Hurricane Jerry forms in the Atlantic, but its predicted path still keeps it out to sea

Hurricane Jerry is predicted to stay clear of land as it moves through the Atlantic, according to the forecast, but will still be bringing heavy rain and possible flash flooding to the northern Leeward Islands Friday.

The 8 a.m. update from the National Hurricane Center showed the storm’s maximum winds had slightly weakened to 100 mph, and could see a a “gradual weakening trend” the rest of the day. But, forecasters expect it will remain a hurricane for the next few days.

The fourth hurricane of the 2019 season is expected to pass to the north of the Leeward Islands in the Eastern Caribbean Friday, a handful of which are under tropical storm watches. The Leeward Islands include the U.S. and British Virgin Islands, St. Maarten/St. Martin, St. Kitts and Nevis, Antigua and Barbuda, Montserrat, Guadeloupe and Dominica.

Many of them were impacted by Hurricanes Irma or Maria in 2017.

The latest track keeps the storm far away from most land, although Thursday morning’s update showed Bermuda had entered the five-day “cone of concern” for Jerry. The British Overseas Territory was hit by Category 3 Hurricane Humberto on Wednesday, and Jerry could show up as a hurricane in about a week.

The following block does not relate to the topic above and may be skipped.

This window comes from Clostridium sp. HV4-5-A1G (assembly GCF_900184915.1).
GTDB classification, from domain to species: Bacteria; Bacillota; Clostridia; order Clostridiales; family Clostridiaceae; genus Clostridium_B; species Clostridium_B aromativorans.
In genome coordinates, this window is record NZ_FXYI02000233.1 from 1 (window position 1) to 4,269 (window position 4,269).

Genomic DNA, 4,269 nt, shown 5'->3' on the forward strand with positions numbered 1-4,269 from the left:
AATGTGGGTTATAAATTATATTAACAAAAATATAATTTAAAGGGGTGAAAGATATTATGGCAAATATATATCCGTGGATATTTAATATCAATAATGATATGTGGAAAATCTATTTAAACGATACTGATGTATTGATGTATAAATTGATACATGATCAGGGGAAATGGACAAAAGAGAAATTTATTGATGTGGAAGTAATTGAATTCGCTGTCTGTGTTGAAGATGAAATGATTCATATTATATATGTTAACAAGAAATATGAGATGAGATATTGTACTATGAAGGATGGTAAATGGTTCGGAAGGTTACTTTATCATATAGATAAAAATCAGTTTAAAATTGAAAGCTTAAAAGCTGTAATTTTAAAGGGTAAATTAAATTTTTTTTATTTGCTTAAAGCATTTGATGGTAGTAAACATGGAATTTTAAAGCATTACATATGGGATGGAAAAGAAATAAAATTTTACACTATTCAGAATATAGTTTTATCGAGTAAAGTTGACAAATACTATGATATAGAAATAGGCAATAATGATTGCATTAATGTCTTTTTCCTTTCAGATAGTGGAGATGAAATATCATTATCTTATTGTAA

“On the forecast track, the center of Jerry will move north of the northern Leeward Islands later today, pass well north of Puerto Rico on Saturday, and be well east-northeast of the southeastern Bahamas on Sunday,” forecasters wrote Friday.

The National Weather Service said Jerry is “not expected to have any direct impact to South Florida,” but the Atlantic coast may see some strong waves late next week.

Jerry is about 155 miles east-northeast of Barbuda. Hurricane force winds extend 25 miles from the center of the storm, and tropical storm force winds stretch out to 80 miles from the center. It’s moving west-northwest at about 16 mph.

Tropical Storm watches are in effect for St. Maarten/St. Martin, Barbuda, Anguilla, St. Barthelemy, Saba and St. Eustatius. The NHC forecasts estimate those areas could see one to three inches of rain, with isolated areas seeing from four to six inches from Barbuda northwest across St. Maarten, Anguilla, and Anegada. “life-threatening” flash floods and rip currents are possible.

Alex Harris covers climate change for the Miami Herald, including how South Florida communities are adapting to the warming world. She attended the University of Florida.
Real Time/Breaking News Reporter. There’s never a dull moment in Florida — and I cover it. Graduated with honors from Florida International University. Find me on Twitter @TweetMichelleM